White House senior policy adviser Stephen Miller said on Sunday President Trump is the real “whistleblower” and slammed the whistleblower complaint that spurred the impeachment inquiry into Trump as a “Nancy Drew novel” and a “partisan hit job.”

“The president of the United States is the whistleblower and this individual is a saboteur trying to undermine a democratically elected government,” Miller said, during a contentious interview on “Fox News Sunday.”

Miller said that the whistleblower complaint “drips with condemnation, condescension and contempt for the president” and claimed that the intelligence community’s Inspector General had found evidence of political bias in the complaint.


Miller also bucked when host Chris Wallace countered that the IG had found the report “credible and a matter of urgent concern."

“They’re wrong,” Miller said.

The White House adviser attempted to evade questioning by Wallace on why Trump used his personal attorney, Rudy Giuliani, to get information on former Vice President Joe Biden and his son’s work in Ukraine, and why the administration delayed sending military aid to the eastern European Nation.

“The president has got the State Department, he’s got the CIA, he’s got the Pentagon he’s got a number of other agencies, why did he use three private lawyers to get information on Biden?” Wallace said. The interview was tense for the outset with Miller evading many of Wallace’s questions, leading the host to eventually call Miller’s responses an “exercise in obfuscation.”

Miller is one of numerous people connected to the Trump administration making the rounds of the Sunday morning talk shows as the White House deals with the mounting scandal surrounding the president’s controversial phone call with Ukrainian President Volodymyr Zelensky and the subsequent whistleblower report.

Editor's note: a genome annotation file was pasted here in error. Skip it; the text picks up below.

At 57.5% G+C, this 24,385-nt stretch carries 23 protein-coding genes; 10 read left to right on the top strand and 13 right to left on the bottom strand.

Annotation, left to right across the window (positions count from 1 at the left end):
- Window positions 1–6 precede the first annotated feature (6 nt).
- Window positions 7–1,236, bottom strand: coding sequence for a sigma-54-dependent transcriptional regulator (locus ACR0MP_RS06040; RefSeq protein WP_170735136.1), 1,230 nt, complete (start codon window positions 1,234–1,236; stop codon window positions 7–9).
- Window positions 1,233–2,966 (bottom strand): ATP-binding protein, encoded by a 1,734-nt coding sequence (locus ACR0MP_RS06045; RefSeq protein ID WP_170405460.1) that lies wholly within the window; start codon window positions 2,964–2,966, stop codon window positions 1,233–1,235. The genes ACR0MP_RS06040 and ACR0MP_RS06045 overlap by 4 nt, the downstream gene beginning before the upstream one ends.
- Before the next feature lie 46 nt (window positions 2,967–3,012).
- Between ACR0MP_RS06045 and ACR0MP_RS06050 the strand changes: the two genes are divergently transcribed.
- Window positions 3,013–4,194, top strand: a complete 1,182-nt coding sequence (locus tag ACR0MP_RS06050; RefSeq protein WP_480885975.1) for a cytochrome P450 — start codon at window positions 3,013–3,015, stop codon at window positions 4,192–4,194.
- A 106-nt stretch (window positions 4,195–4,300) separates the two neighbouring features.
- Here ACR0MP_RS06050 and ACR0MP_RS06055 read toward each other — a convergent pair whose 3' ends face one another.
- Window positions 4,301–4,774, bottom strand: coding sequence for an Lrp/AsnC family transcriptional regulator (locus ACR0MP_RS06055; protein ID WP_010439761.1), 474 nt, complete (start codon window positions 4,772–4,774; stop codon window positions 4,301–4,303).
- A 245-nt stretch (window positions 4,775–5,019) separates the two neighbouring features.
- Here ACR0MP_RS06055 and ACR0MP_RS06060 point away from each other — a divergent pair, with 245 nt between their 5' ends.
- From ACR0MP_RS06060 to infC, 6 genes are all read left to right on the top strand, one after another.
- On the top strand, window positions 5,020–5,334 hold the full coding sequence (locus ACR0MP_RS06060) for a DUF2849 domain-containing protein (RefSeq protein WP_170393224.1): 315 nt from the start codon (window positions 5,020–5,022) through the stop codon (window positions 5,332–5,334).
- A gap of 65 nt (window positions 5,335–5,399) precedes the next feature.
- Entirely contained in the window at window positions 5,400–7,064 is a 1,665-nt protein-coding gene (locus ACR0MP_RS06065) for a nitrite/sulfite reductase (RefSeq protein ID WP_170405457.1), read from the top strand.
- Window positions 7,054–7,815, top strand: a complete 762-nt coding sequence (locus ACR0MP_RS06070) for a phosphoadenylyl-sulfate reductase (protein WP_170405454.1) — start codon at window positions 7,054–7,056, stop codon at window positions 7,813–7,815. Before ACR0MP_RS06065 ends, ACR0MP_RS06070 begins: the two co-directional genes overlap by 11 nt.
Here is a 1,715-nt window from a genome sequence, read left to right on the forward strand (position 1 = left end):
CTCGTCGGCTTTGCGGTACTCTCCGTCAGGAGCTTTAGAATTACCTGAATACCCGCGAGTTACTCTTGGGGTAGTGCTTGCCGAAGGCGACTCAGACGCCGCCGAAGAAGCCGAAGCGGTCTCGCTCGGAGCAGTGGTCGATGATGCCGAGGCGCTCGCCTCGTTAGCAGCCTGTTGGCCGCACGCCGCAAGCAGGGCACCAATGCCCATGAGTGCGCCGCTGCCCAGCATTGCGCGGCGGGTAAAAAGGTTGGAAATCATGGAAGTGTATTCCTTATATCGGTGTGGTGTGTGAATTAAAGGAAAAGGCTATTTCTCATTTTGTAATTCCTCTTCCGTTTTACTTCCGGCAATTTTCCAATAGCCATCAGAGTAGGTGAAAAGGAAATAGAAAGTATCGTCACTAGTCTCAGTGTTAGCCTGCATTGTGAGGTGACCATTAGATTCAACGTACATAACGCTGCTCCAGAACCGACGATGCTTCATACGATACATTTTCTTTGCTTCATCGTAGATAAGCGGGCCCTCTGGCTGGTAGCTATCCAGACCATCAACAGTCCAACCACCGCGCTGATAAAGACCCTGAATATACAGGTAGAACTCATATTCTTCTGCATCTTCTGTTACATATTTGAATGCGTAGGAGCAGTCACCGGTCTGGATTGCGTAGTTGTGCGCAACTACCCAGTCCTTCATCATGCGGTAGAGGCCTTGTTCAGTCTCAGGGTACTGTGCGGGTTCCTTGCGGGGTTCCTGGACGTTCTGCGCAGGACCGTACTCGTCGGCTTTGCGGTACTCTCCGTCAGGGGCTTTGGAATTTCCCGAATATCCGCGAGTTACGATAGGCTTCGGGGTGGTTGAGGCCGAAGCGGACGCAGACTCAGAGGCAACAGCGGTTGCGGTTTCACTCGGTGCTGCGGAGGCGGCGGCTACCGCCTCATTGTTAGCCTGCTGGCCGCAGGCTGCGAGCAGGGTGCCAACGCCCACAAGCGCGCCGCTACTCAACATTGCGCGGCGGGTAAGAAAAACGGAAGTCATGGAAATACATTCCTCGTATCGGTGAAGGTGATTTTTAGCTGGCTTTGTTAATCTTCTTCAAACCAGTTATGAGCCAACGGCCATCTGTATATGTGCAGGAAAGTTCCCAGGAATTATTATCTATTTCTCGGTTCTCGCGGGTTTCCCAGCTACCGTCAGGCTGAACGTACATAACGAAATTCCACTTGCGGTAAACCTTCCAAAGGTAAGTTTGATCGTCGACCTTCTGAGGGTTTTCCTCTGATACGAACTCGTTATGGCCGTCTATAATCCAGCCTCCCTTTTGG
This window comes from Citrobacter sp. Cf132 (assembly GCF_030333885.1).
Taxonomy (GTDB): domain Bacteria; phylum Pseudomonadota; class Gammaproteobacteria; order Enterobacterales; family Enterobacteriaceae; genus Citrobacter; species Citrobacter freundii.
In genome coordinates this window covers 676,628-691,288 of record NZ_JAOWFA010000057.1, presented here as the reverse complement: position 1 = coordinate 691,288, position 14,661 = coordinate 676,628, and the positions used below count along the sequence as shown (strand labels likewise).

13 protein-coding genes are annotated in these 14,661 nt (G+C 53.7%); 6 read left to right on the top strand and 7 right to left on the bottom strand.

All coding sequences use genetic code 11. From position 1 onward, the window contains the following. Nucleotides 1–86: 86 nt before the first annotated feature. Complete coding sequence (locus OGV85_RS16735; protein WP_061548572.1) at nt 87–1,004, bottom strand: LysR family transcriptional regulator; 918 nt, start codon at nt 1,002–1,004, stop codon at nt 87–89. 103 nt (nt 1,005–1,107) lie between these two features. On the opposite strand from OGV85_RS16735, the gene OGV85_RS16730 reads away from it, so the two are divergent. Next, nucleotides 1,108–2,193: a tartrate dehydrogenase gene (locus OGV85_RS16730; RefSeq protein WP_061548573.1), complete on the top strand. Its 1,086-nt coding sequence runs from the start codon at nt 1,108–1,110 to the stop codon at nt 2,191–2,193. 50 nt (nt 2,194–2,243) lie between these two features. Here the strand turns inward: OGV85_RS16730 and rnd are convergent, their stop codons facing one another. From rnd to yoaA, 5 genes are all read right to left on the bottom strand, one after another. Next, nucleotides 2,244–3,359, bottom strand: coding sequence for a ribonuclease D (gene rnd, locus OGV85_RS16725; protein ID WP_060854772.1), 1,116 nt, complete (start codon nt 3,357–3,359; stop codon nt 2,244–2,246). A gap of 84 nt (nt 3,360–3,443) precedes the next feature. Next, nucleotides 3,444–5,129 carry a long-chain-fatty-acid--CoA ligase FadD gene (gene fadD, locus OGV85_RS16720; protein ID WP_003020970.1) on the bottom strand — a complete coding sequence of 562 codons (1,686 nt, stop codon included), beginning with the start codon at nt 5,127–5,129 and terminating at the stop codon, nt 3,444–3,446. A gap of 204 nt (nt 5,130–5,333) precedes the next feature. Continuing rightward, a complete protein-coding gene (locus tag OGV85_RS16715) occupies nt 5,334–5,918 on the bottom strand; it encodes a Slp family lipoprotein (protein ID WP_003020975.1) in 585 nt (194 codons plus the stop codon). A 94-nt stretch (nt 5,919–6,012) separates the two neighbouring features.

House Speaker Nancy Pelosi, D-Calif., announced last week she was opening an impeachment inquiry into Trump over the issue.


Pelosi specifically charged that the administration had violated the law by not turning over a whistleblower complaint concerning Trump's July call with Zelensky. Citing testimony that the director of national intelligence was blocking the release of that complaint, she said: "This is a violation of law. The law is unequivocal."

Trump had urged Zelensky to investigate former Vice President Joe Biden and his son Hunter. Joe Biden has acknowledged on camera that, when he was vice president, he successfully pressured Ukraine to fire its top prosecutor, Viktor Shokin, who was investigating the natural gas firm Burisma Holdings — where Hunter Biden was on the board. Shokin himself had been separately and widely accused of corruption.

While the transcript shows Trump pressing Ukraine to "look into" the Bidens, it does not show the U.S. president explicitly linking that request to U.S. aid -- millions of dollars of which had been frozen days earlier.